Genotypes were obtained for a total of 49 microsatellites on chromosomes OMY13 (n = 6), OMY14 (n = 20), OMY17 (n = 8), and OMYSex (n = 15). Genotyping success rate was 95.5% with 82 to 96 animals scored for each marker. The number of alleles per marker, marker heterozygosity, PIC, Allelic Diversity, and exact tests for departure from HWE proportions are reported in Table Table1.1. The number of alleles per marker averaged 10.6 and ranged from 3 to 24. Marker heterozygosities ranged from 28.1% to 94.8% with an average of 69.8%. Polymorphism Information Content and Allelic Diversity ranged from 0.385 to 0.936 and 0.425 to 0.94, with averages of 0.745 and 0.773, respectively. A total of 19 loci had significant departure from HWE at P < 0.05, consisting of 3 markers from OMY13, 9 from OMY14, 2 from OMY17, and 5 from OMYSex.

Table 1
Exact test for Hardy-Weinberg equilibrium for microsatellite loci typed in 96 unrelated fish from the NCCCWA rainbow trout selective breeding program.

LD for syntenic loci was estimated for each individual chromosome and the four chromosomes combined (Figure (Figure1),1), the genome-wide estimate for extent of significant LD (r2 > 0.25) was about 2 cM. The non-linear modeling of LD decline using the Sved (1971) equation indicates that the extent of significant LD decays sharply with physical distance. It also indicates that significant LD effects (i.e., r2 ≥ 0.25) are not expected beyond 5 cM.

Figure 1
Decline of linkage disequilibrium (r2) with distance (recombination rate in Morgans) for chromosomes 13, 14, 17 and Sex. The estimates of r2 for pairs of markers were adjusted for experimental sample size 1/n, were n is the chromosome sample size (n ...

The LD for non-syntenic loci was estimated for each chromosome pairing and all pairings of non-syntenic loci, the proportion of pairings having (r2 > 0.25) is shown in Figure Figure2.2. Clearly, the proportion of significant LD (r2 ≥ 0.25) among non-syntenic loci was quite low

Figure 2
Proportion of markers pairs with significant extent of LD (r2 ≥ 0.25). All marker pairs were evaluated in addition to pairwise combinations of all non-syntenic loci.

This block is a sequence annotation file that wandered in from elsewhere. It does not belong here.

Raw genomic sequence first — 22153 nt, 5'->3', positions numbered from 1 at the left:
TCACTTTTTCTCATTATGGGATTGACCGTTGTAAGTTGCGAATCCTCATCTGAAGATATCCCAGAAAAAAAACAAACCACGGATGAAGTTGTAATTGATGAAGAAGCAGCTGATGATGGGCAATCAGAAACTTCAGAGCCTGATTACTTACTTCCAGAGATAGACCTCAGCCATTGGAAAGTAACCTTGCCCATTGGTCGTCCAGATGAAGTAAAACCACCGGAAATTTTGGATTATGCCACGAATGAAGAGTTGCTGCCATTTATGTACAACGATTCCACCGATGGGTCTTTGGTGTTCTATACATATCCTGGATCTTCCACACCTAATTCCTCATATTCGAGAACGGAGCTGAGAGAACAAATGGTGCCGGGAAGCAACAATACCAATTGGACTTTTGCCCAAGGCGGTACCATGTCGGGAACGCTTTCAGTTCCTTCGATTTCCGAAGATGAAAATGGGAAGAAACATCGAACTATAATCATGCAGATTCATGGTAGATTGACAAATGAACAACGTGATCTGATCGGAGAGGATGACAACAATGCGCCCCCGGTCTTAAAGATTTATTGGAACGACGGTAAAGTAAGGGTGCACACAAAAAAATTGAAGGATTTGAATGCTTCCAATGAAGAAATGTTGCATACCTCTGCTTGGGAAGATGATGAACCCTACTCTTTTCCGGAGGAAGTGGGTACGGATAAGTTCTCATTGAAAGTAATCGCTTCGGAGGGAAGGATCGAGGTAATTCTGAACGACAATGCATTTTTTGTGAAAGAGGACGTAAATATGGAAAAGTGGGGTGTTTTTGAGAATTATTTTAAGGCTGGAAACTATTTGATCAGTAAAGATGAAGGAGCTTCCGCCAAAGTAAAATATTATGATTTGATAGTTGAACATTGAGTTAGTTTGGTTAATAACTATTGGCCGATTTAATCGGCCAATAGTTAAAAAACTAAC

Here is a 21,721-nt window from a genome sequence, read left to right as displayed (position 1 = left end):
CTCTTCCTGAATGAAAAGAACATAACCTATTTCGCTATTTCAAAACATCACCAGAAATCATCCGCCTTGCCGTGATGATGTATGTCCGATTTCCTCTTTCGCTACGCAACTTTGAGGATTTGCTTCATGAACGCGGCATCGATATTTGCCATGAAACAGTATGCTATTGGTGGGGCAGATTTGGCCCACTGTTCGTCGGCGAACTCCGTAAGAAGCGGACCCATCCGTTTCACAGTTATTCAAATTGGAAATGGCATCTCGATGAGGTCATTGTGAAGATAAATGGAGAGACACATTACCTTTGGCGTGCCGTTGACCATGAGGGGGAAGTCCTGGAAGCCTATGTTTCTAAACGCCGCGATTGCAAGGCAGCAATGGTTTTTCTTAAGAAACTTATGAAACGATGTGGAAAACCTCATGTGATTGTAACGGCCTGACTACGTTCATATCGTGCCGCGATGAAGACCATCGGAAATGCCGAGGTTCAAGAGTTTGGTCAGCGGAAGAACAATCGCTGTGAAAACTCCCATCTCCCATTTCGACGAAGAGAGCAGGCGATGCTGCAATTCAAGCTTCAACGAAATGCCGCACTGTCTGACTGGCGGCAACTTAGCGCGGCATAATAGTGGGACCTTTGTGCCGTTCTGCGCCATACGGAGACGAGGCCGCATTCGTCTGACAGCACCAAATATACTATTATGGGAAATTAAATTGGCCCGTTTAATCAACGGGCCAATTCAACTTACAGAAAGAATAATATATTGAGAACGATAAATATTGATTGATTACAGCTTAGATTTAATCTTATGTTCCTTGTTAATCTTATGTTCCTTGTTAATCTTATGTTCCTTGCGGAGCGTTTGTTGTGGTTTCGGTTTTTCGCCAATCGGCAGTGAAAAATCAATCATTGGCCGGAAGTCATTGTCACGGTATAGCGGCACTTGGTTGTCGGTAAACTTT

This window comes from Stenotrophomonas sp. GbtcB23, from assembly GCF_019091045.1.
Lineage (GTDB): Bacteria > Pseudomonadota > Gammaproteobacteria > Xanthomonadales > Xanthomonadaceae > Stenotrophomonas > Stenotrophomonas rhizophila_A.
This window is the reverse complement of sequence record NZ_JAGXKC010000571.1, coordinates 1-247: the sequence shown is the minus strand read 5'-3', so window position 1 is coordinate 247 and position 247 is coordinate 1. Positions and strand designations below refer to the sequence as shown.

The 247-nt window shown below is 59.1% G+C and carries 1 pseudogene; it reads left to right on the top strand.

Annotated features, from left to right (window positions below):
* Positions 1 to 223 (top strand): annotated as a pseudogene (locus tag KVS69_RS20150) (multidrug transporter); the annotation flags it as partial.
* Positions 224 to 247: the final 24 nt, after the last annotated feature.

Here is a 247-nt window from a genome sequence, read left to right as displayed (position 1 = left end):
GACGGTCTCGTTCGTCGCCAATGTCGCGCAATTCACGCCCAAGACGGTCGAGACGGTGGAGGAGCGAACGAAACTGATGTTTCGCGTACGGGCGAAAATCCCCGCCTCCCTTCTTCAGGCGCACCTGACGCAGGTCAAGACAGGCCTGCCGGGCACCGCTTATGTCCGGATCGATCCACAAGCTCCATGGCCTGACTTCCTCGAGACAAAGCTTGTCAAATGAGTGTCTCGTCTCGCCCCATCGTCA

Effective population sizes were estimated for each chromosome and the four chromosomes as shown in Table Table2.2. The estimated average effective population size was Ne = 145 with an average Ne/N ratio of 0.45.

Table 2
Effective population size (Ne) estimated from linkage disequilibrium1 by fitting nonlinear regression model2 in a rainbow trout broodstock population3.

Discussion

The extent of LD in the NCCCWA selective breeding program was evaluated by genotyping 49 microsatellites from four chromosomes on a total of 96 unrelated individuals from the 2005 (n = 43) and 2006 (n = 53) brood classes. As a result of an evolutionarily recent autopolyploid genome duplication event [61], many microsatellite markers for rainbow trout amplify two loci which can be scored independently and placed on genetic maps [4]. Although medium density genetic maps based on microsatellites including duplicated markers have been constructed [6,9], they are problematic for use in population genetic analysis such as whole genome association studies as alleles from the two loci often have overlapping and/or identical allele sizes. Thus the number of loci available for use in whole genome association studies is much less than what is available for segregation analyses. Only evaluating single locus markers resulted in observation of a 6 cM region of OMY13 with 6 loci, a 108 cM region of OMY14 with 20 loci, a 55 cM region of OMY17 with 8 loci, and a 58 cM region of OMYSex with 15 loci. Overall, 227 cM of the 2927 cM genome was represented in this study. Of interest is the 55 cM region of OMY14 spanning the region from 75-130 cM where 6/7 loci depart from HWE. It is possible that these loci are under selection in the NCCCWA broodstock population which includes selective pressure for disease resistance and growth.